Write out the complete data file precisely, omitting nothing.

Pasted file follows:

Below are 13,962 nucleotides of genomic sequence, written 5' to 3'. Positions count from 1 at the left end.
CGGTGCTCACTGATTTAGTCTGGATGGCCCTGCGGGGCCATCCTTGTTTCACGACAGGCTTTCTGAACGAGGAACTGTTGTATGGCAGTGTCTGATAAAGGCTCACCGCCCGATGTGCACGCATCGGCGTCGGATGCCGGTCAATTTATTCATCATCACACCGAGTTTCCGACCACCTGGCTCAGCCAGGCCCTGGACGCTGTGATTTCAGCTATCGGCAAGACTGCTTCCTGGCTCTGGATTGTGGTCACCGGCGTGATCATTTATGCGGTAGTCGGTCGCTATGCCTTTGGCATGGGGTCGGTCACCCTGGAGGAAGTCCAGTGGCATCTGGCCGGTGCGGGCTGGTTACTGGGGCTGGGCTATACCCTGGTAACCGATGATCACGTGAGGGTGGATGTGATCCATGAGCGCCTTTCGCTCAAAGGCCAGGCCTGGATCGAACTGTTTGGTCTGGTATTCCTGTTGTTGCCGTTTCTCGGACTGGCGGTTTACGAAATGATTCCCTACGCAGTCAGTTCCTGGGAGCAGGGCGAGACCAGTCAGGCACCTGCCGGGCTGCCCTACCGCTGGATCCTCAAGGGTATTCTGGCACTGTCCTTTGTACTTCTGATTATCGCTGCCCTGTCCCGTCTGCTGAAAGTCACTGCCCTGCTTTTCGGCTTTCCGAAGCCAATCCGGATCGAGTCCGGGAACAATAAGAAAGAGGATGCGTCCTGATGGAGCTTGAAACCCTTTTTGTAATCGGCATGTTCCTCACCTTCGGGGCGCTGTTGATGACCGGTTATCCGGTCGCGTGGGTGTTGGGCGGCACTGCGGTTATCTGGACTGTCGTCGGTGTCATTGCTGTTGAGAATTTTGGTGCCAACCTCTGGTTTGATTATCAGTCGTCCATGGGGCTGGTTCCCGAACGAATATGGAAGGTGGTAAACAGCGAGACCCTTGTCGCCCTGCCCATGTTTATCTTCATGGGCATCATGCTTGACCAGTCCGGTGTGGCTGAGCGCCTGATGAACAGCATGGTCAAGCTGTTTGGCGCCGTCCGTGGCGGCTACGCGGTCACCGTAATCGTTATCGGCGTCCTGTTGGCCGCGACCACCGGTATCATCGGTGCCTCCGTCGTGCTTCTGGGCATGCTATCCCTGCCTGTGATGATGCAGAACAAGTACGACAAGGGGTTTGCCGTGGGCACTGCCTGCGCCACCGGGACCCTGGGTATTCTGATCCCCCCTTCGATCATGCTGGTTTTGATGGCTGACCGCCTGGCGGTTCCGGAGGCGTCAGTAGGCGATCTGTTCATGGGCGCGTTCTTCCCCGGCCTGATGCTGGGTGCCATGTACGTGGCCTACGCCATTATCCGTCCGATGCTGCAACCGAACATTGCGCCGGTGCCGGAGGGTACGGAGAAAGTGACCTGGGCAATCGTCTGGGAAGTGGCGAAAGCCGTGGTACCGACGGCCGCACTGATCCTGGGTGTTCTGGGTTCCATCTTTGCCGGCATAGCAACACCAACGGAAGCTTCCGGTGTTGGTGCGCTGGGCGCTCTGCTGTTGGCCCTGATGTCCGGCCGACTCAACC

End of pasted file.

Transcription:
Below are 13,962 nucleotides of genomic sequence, written 5' to 3'. Positions count from 1 at the left end.
CGGTGCTCACTGATTTAGTCTGGATGGCCCTGCGGGGCCATCCTTGTTTCACGACAGGCTTTCTGAACGAGGAACTGTTGTATGGCAGTGTCTGATAAAGGCTCACCGCCCGATGTGCACGCATCGGCGTCGGATGCCGGTCAATTTATTCATCATCACACCGAGTTTCCGACCACCTGGCTCAGCCAGGCCCTGGACGCTGTGATTTCAGCTATCGGCAAGACTGCTTCCTGGCTCTGGATTGTGGTCACCGGCGTGATCATTTATGCGGTAGTCGGTCGCTATGCCTTTGGCATGGGGTCGGTCACCCTGGAGGAAGTCCAGTGGCATCTGGCCGGTGCGGGCTGGTTACTGGGGCTGGGCTATACCCTGGTAACCGATGATCACGTGAGGGTGGATGTGATCCATGAGCGCCTTTCGCTCAAAGGCCAGGCCTGGATCGAACTGTTTGGTCTGGTATTCCTGTTGTTGCCGTTTCTCGGACTGGCGGTTTACGAAATGATTCCCTACGCAGTCAGTTCCTGGGAGCAGGGCGAGACCAGTCAGGCACCTGCCGGGCTGCCCTACCGCTGGATCCTCAAGGGTATTCTGGCACTGTCCTTTGTACTTCTGATTATCGCTGCCCTGTCCCGTCTGCTGAAAGTCACTGCCCTGCTTTTCGGCTTTCCGAAGCCAATCCGGATCGAGTCCGGGAACAATAAGAAAGAGGATGCGTCCTGATGGAGCTTGAAACCCTTTTTGTAATCGGCATGTTCCTCACCTTCGGGGCGCTGTTGATGACCGGTTATCCGGTCGCGTGGGTGTTGGGCGGCACTGCGGTTATCTGGACTGTCGTCGGTGTCATTGCTGTTGAGAATTTTGGTGCCAACCTCTGGTTTGATTATCAGTCGTCCATGGGGCTGGTTCCCGAACGAATATGGAAGGTGGTAAACAGCGAGACCCTTGTCGCCCTGCCCATGTTTATCTTCATGGGCATCATGCTTGACCAGTCCGGTGTGGCTGAGCGCCTGATGAACAGCATGGTCAAGCTGTTTGGCGCCGTCCGTGGCGGCTACGCGGTCACCGTAATCGTTATCGGCGTCCTGTTGGCCGCGACCACCGGTATCATCGGTGCCTCCGTCGTGCTTCTGGGCATGCTATCCCTGCCTGTGATGATGCAGAACAAGTACGACAAGGGGTTTGCCGTGGGCACTGCCTGCGCCACCGGGACCCTGGGTATTCTGATCCCCCCTTCGATCATGCTGGTTTTGATGGCTGACCGCCTGGCGGTTCCGGAGGCGTCAGTAGGCGATCTGTTCATGGGCGCGTTCTTCCCCGGCCTGATGCTGGGTGCCATGTACGTGGCCTACGCCATTATCCGTCCGATGCTGCAACCGAACATTGCGCCGGTGCCGGAGGGTACGGAGAAAGTGACCTGGGCAATCGTCTGGGAAGTGGCGAAAGCCGTGGTACCGACGGCCGCACTGATCCTGGGTGTTCTGGGTTCCATCTTTGCCGGCATAGCAACACCAACGGAAGCTTCCGGTGTTGGTGCGCTGGGCGCTCTGCTGTTGGCCCTGATGTCCGGCCGACTCAACC